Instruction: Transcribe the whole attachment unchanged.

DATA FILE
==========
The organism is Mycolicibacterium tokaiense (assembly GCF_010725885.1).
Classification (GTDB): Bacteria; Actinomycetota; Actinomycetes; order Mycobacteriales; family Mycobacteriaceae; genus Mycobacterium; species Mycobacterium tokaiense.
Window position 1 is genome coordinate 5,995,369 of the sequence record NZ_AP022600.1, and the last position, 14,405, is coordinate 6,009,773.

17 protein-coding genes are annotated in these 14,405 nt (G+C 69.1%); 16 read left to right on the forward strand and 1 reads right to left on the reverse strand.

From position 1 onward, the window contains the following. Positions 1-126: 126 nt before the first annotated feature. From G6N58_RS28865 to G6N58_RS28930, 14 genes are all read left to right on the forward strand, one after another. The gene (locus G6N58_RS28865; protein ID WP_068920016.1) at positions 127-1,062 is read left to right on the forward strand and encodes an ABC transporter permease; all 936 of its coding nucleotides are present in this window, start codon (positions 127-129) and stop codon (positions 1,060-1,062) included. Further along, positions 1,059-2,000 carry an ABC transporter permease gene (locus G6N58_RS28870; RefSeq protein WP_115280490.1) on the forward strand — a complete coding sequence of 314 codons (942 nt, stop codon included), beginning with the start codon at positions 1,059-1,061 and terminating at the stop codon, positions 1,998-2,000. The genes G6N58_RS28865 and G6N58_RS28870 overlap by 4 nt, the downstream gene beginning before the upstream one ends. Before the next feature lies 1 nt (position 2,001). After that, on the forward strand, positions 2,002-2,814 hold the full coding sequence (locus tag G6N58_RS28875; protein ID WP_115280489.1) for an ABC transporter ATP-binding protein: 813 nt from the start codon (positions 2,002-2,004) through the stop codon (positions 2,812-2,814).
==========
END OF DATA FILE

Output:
The organism is Mycolicibacterium tokaiense (assembly GCF_010725885.1).
Classification (GTDB): Bacteria; Actinomycetota; Actinomycetes; order Mycobacteriales; family Mycobacteriaceae; genus Mycobacterium; species Mycobacterium tokaiense.
Window position 1 is genome coordinate 5,995,369 of the sequence record NZ_AP022600.1, and the last position, 14,405, is coordinate 6,009,773.

17 protein-coding genes are annotated in these 14,405 nt (G+C 69.1%); 16 read left to right on the forward strand and 1 reads right to left on the reverse strand.

From position 1 onward, the window contains the following. Positions 1-126: 126 nt before the first annotated feature. From G6N58_RS28865 to G6N58_RS28930, 14 genes are all read left to right on the forward strand, one after another. The gene (locus G6N58_RS28865; protein ID WP_068920016.1) at positions 127-1,062 is read left to right on the forward strand and encodes an ABC transporter permease; all 936 of its coding nucleotides are present in this window, start codon (positions 127-129) and stop codon (positions 1,060-1,062) included. Further along, positions 1,059-2,000 carry an ABC transporter permease gene (locus G6N58_RS28870; RefSeq protein WP_115280490.1) on the forward strand — a complete coding sequence of 314 codons (942 nt, stop codon included), beginning with the start codon at positions 1,059-1,061 and terminating at the stop codon, positions 1,998-2,000. The genes G6N58_RS28865 and G6N58_RS28870 overlap by 4 nt, the downstream gene beginning before the upstream one ends. Before the next feature lies 1 nt (position 2,001). After that, on the forward strand, positions 2,002-2,814 hold the full coding sequence (locus tag G6N58_RS28875; protein ID WP_115280489.1) for an ABC transporter ATP-binding protein: 813 nt from the start codon (positions 2,002-2,004) through the stop codon (positions 2,812-2,814).